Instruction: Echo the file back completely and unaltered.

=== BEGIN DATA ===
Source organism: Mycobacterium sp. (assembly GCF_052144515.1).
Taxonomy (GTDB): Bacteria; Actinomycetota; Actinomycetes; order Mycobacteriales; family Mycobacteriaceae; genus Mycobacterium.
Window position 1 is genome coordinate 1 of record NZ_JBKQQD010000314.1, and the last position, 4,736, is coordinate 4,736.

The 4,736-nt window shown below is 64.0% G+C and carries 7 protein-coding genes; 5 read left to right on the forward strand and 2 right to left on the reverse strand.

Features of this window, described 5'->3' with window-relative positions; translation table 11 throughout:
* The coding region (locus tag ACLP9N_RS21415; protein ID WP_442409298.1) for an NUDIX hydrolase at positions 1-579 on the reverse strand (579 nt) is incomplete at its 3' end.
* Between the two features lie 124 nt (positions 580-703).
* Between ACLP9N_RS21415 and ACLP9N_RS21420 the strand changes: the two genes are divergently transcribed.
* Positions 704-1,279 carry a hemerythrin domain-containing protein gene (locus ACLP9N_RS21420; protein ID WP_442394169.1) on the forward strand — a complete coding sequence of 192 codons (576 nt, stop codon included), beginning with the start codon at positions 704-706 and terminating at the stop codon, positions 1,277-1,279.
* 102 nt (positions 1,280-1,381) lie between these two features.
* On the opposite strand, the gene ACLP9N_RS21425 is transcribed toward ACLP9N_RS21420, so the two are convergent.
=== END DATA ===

Source organism: Mycobacterium sp. (assembly GCF_052144515.1).
Taxonomy (GTDB): Bacteria; Actinomycetota; Actinomycetes; order Mycobacteriales; family Mycobacteriaceae; genus Mycobacterium.
Window position 1 is genome coordinate 1 of record NZ_JBKQQD010000314.1, and the last position, 4,736, is coordinate 4,736.

The 4,736-nt window shown below is 64.0% G+C and carries 7 protein-coding genes; 5 read left to right on the forward strand and 2 right to left on the reverse strand.

Features of this window, described 5'->3' with window-relative positions; translation table 11 throughout:
* The coding region (locus tag ACLP9N_RS21415; protein ID WP_442409298.1) for an NUDIX hydrolase at positions 1-579 on the reverse strand (579 nt) is incomplete at its 3' end.
* Between the two features lie 124 nt (positions 580-703).
* Between ACLP9N_RS21415 and ACLP9N_RS21420 the strand changes: the two genes are divergently transcribed.
* Positions 704-1,279 carry a hemerythrin domain-containing protein gene (locus ACLP9N_RS21420; protein ID WP_442394169.1) on the forward strand — a complete coding sequence of 192 codons (576 nt, stop codon included), beginning with the start codon at positions 704-706 and terminating at the stop codon, positions 1,277-1,279.
* 102 nt (positions 1,280-1,381) lie between these two features.
* On the opposite strand, the gene ACLP9N_RS21425 is transcribed toward ACLP9N_RS21420, so the two are convergent.